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Attic drying and over-drying

Can wood be over-dried in your attic? October 15, 2001

Q.
Is it possible to over-dry wood in your attic? I am assuming my attic gets to about 130 to 140 degrees on a hot summer day. What would the symptoms of over-drying be? I recently dried some walnut in my attic, and there was considerable twist in the dried boards. Could this be from over-drying?

Forum Responses
Assume it cools down to 70F in the morning. The air then is 100% humidity. The air then heats up to 130F in the attic. The EMC then is 1/2%. Over-dry, yes. If you put it up there when it was green, you my have severely checked wood, also.



I used to get the MC below 20% and then poke the lumber in the attic. It dried below 7% in two weeks during this time of the year (July).


I suspect the twist is from drying too slowly, or the wood gaining moisture after it has started to dry.


You can over-dry lumber (I don't know if you can do that in your attic but it can be done) but that doesn't necessarily make it twist. The twisting may be from many other factors, such as stress in the tree or lack of proper weight on top of the drying stack of wood. The effects of over-drying are different for every species.


You can over-dry the wood somewhat, but if you check the average EMC in the attic, it will be about 6% (at least that is what mine is) and that would not really over-dry the wood very much, if at all. Sure, it is dry when the sun is shining--today it would have been about 2% EMC at the hottest time of the day, but right now (11PM) it is close to 25% EMC (90% RH). So, the average EMC is not too dry (in spite of what another person indicated above; specifically, a 60 F depression is not 1/2% EMC). Incidentally, I have about 300 BF in my attic and use it straight from the attic and check the MC too. It is okay.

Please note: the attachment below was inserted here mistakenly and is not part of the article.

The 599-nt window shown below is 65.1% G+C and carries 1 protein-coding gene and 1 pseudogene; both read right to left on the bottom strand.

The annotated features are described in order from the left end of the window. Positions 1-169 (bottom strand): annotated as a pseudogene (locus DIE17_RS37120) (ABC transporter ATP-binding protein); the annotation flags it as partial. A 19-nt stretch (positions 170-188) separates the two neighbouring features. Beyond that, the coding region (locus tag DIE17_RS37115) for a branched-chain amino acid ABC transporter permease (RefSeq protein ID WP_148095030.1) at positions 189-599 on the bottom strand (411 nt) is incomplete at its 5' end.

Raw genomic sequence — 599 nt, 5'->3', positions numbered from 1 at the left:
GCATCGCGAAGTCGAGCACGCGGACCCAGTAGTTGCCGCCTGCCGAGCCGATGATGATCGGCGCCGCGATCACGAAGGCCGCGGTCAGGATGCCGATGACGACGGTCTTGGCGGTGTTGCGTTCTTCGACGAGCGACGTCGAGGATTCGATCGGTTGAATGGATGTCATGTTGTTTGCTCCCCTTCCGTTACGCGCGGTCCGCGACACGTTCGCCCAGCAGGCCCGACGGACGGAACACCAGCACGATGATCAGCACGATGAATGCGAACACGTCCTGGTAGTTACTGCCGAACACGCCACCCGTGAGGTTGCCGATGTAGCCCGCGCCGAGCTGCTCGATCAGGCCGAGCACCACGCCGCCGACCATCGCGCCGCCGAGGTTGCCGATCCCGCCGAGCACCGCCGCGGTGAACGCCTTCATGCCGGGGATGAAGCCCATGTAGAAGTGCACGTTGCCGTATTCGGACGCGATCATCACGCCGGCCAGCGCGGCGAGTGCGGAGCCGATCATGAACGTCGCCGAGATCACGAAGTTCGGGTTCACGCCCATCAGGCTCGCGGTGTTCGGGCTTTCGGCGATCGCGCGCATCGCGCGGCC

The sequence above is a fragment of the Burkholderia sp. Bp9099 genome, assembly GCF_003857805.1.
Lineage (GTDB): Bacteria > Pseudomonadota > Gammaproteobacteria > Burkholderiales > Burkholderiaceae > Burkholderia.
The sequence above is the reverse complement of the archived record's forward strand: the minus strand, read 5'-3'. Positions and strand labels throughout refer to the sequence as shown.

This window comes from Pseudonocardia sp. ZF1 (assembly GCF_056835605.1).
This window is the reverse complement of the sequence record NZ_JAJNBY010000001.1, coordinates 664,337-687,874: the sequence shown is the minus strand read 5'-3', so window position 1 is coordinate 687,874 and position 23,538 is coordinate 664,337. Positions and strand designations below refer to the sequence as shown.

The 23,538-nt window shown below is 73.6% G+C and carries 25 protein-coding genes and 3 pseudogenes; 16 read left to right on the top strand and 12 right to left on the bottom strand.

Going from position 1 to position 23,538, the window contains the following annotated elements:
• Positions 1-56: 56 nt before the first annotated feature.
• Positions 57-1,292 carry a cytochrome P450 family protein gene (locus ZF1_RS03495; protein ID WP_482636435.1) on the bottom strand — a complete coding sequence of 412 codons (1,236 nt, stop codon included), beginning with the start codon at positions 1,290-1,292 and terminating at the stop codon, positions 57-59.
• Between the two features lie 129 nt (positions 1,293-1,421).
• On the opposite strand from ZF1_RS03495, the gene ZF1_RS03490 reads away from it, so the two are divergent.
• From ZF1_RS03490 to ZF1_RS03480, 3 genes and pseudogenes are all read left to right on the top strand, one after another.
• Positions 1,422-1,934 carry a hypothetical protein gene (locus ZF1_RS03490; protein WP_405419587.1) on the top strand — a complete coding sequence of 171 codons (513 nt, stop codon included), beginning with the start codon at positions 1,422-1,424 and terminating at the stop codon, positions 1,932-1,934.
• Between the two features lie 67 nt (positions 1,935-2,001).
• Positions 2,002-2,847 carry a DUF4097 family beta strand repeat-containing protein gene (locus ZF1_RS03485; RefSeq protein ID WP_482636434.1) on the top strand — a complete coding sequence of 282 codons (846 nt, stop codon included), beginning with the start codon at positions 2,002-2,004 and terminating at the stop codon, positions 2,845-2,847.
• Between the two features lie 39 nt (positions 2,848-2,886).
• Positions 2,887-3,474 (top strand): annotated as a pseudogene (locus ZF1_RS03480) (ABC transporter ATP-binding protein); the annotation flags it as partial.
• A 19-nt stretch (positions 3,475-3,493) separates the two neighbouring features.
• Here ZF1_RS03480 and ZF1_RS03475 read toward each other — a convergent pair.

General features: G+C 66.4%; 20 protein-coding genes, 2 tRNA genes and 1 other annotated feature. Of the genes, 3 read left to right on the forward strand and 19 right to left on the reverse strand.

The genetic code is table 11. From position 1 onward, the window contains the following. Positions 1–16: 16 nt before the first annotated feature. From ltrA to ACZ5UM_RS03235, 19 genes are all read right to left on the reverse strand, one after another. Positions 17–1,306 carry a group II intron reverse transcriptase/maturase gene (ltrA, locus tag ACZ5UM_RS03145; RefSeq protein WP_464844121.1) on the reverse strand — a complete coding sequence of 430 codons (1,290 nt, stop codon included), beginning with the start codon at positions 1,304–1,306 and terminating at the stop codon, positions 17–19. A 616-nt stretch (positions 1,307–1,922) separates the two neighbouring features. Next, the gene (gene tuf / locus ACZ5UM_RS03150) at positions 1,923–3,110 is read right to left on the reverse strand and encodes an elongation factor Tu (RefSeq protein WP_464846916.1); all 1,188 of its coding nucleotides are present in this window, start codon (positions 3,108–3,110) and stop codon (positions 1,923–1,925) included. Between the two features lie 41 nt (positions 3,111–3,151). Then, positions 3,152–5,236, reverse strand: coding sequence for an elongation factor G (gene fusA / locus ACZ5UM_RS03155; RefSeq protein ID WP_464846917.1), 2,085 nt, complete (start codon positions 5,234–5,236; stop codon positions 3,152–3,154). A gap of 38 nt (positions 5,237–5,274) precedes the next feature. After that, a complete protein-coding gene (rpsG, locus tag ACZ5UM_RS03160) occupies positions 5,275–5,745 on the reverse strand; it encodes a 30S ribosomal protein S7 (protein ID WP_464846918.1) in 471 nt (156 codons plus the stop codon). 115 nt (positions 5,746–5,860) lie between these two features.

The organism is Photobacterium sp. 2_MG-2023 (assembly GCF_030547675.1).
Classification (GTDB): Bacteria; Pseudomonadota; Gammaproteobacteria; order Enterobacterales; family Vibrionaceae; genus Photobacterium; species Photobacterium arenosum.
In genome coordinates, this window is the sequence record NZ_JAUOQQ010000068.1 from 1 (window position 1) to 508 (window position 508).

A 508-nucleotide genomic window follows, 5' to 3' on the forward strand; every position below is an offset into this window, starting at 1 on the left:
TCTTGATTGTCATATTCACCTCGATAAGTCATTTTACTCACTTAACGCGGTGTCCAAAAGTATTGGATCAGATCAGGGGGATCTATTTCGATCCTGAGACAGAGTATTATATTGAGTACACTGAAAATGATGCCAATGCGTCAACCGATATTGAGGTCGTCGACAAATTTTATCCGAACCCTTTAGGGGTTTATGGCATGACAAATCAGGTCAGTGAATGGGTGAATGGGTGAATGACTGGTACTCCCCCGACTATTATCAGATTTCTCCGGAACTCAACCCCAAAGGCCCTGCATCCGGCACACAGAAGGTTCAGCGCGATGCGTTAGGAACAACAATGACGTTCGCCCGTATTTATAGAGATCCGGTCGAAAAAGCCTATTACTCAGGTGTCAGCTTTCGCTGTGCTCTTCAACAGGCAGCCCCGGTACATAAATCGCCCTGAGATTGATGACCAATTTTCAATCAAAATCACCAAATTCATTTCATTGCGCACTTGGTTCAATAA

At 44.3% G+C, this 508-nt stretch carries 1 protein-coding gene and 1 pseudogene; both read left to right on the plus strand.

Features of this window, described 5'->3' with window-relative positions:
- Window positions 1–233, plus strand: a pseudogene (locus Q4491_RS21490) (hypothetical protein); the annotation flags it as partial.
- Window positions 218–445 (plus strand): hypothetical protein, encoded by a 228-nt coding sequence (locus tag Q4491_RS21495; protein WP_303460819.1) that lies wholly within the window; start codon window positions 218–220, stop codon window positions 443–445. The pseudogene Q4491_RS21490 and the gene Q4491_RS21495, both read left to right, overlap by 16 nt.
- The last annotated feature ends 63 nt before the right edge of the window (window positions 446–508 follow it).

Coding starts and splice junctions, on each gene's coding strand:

The main point is that twist is not a drying defect, but occurs because of spiral grain or diagonal grain (which can be a natural defect in the tree or can be a crooked log or can be a log placed on the carriage at an angle). Over-drying will result in cupping and poor machining.

Gene Wengert, forum technical advisor



I use attic heat to dry lumber also, except I sticker the stack, then cover it air tight, install a couple window fans on the front of the pile, weight it down, then install a couple drain pipes into the stack, up to the inside of the peak. Set my timer to click on at 9 am and off at 8 pm. The gable vents are closed off, the lumber is air dried to 20% before stickering, and the pile is on the second floor of my workshop instead of up in the ceiling joists. You could do this on the ground if you ran your drain all the way up to the peak. It's a great way of storage, also.


Very original and effective. One word of caution about using an attic (in addition to the weight of the lumber breaking a rafter or joist)--the water added to the attic's atmosphere (water from the drying lumber) can be a problem in the winter, as it may freeze in the attic when it hits a cold spot. Then when it melts, the water can run down into the ceiling. Most attics are not designed to carry away large amounts of water--most (but not all) kitchen and bath fans are vented to the outside and not into the attic for this reason.

Gene Wengert, forum technical advisor

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